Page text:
Life is Easier with Omnipod


“I love not having to think about where my Omnipod is when I wake up in the morning,” says Kathleen Weaver, 60, who’s been living with type 2 diabetes since 2002.

After she was diagnosed with diabetes, Kathleen was treated the typical way most type 2s are: with metformin, some pamphlets on diet and exercise and a prescription for a blood glucose meter and test strips. After a few frustrating months of inconsistent blood glucose management, she started insulin therapy. For nearly two years, she was injecting insulin five times a day.

No Stranger to Insulin Pumps

Though she’s been using Insulet’s Omnipod DASH system since 2019, Kathleen is no stranger to using an insulin pump. She began using a pump only two years after her diagnosis, with the now-defunct Animas insulin pump system. Her doctor at the time suggested she research it.

That’s pretty significant for a person with type 2 diabetes, especially in the early 2000s. It’s still a relatively new practice for type 2s to use pump therapy to manage diabetes. According to the 2014 OpT2mise study, the largest trial to document the usage of insulin pumps in type 2 diabetes, less than 5 percent of them used insulin pumps.

People with type 2 diabetes generally have more barriers to getting an insulin pump than those with type 1. Most people with type 2 see a primary care doctor who manages their regimen instead of a diabetes specialist such as an endocrinologist. Primary care doctors may have limited knowledge of current diabetes technology and standards of care, including the use of pumps. Therefore, the insistence of Kathleen’s doctor to encourage her to look into them is notable.

But among the other challenges to getting an insulin pump may be the lack of marketing to people with type 2, says Kathleen, who’s also used another company’s pump but was unable to upgrade to a newer version due to insurance coverage issues.

“I don’t feel like pump companies take us seriously enough to market to us,” said Kathleen. “Some of us are afraid of taking insulin because we’re tired of taking injections. We should be able to have a device that makes diabetes easier to control. We’re out here, but these companies need to do a better job talking directly to us.”

That communication to type 2s is exactly why Kathleen chose the Omnipod DASH. She talked to her doctor after reading more about the system online. She saw how inclusive the company was for people with type 2 diabetes and broached her doctor about getting her started.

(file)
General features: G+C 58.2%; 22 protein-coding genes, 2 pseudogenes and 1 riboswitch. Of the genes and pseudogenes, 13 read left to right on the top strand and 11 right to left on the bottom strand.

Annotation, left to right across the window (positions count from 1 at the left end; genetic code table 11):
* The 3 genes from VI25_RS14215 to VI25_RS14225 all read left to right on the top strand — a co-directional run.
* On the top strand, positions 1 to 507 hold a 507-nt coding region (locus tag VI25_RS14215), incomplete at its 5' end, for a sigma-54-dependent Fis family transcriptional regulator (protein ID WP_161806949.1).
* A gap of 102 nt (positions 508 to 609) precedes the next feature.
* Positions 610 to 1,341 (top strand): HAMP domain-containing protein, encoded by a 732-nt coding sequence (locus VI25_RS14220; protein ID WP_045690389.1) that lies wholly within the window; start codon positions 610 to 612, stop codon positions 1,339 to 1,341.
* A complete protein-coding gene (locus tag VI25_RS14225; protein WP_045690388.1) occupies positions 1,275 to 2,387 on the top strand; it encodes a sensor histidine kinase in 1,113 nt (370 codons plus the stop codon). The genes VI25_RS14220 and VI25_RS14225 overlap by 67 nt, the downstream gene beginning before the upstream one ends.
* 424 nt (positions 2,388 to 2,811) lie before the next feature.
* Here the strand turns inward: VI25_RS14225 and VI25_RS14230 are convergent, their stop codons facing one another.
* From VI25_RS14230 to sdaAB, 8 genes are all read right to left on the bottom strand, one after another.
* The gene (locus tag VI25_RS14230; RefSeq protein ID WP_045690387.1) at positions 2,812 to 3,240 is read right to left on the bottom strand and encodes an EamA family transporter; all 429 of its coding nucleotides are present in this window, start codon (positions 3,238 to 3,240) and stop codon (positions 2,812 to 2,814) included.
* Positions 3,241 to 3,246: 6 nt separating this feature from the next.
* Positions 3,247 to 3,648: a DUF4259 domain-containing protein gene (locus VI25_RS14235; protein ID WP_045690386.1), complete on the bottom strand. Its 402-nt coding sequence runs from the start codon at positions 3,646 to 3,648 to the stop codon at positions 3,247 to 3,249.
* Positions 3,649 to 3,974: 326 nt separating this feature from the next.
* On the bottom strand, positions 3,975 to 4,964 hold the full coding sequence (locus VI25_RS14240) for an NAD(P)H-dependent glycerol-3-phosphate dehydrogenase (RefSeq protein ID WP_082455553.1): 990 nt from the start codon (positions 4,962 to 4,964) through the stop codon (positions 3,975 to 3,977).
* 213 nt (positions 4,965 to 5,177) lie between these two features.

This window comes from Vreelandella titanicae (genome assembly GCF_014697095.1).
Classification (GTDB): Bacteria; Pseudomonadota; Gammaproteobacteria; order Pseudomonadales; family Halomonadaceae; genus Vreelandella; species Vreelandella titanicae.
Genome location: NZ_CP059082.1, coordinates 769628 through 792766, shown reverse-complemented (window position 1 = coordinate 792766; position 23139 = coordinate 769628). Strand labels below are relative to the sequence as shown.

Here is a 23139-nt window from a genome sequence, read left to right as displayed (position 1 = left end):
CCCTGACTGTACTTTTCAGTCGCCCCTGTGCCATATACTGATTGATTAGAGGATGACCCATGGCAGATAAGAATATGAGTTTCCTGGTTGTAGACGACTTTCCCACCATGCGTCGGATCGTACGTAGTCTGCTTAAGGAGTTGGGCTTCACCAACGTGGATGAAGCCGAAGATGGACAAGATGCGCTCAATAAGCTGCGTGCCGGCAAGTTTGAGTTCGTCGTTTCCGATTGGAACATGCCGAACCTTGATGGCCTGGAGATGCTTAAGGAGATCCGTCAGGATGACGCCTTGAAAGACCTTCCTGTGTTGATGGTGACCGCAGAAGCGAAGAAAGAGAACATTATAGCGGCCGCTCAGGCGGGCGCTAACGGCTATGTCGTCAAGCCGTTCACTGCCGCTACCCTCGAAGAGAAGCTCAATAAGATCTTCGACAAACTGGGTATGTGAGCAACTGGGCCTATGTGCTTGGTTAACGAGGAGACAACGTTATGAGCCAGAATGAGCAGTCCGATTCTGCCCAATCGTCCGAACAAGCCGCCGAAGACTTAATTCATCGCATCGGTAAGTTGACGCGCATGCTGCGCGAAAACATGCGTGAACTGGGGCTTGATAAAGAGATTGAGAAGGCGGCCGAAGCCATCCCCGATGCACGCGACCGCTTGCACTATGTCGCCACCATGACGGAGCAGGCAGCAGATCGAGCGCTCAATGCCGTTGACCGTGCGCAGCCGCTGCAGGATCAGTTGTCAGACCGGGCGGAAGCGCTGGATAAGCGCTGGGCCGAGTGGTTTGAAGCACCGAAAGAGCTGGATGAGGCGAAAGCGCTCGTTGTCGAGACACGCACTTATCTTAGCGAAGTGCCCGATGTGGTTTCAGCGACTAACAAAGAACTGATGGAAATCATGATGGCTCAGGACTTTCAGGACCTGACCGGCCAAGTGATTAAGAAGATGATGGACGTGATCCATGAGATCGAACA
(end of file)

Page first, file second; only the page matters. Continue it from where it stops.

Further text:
“One of the reasons I’ve enjoyed my experience with Omnipod so far is because of how well they worked with my doctor’s office to process paperwork and get me started on it as soon as possible,” said Kathleen.  “I also love the way the Omnipod team helps solve my issues. I’ve had pods malfunction at times and whenever I call, they replace them quickly.

Life is Easier with Omnipod

The primary goal for someone with diabetes, regardless of type, is to see better results in overall blood glucose management. Along with the freedom from injections, research shows that compared to shots, insulin pump therapy lowers A1C through consistent insulin delivery.

“It was much easier to transition from injections to a pump,” said Kathleen. “I was going low a lot during exercise.”

Before she started using the Omnipod DASH system, Kathleen’s A1C was 7.5 percent, now it’s around 6.5 percent. She’s been able to experience other benefits as well such as weight loss and noticed she uses less insulin as she’s improved her diabetes management. She also credits her success with the use of continuous glucose monitoring technology, which helps her make adjustments to how much insulin she may need based on blood glucose readings at the time.

Professionally, Kathleen is a computer science teacher. Managing her diabetes well is important in order for her to perform well for her students.

“If my blood sugar is too high, I have trouble thinking and retaining new information,” said Kathleen. “And of course if it’s too low, I can’t think at all. But having high blood sugar is really detrimental to sitting down and thinking and learning new things. You constantly have to do that with students. Computer science is an ever-evolving field. It’s an incentive to keep my blood sugar within normal ranges.”

In the end, wearing Omnipod has made living with diabetes easier for Kathleen and quell worries about being able to enjoy a couple of her favorite activities: relaxing in the hot tub and sauna.

“For 20 years I woke up in the morning all tangled up in the tubing and I had to think about where the pump was and the tubing was before I got out of bed, and I don’t have that problem anymore,” said Kathleen. “Omnipod is stuck to me and that makes a huge difference. I like to soak in the hot tub for my arthritis and I thought it impact my insulin delivery, but it didn’t.”

Kathleen hopes others with type 2 diabetes can find a similar kind of freedom to manage diabetes in their lives. A device such as Omnipod can make a life-changing difference in the lives of many.

This content was made possible with support from Insulet, a Founding Partner of Beyond Type 2. 


WRITTEN BY T'ara Smith, MS, Nutrition Education, POSTED 12/17/20, UPDATED 12/12/22

T’ara was diagnosed with type 2 diabetes in July 2017 at the age of 25. Since her diagnosis, she focused her academic studies and career on diabetes awareness and living a full life with it. She’s excited to have joined the Beyond Type 1 team to continue her work. Two years later, T'ara discovered she'd been misdiagnosed with type 2 and actually has latent autoimmune diabetes in adults (LADA). Outside the office, T’ara enjoys going to the movies, visiting parks with her dog, listening to BTS and cooking awesome healthy meals. T’ara holds an MS in Nutrition Education from American University.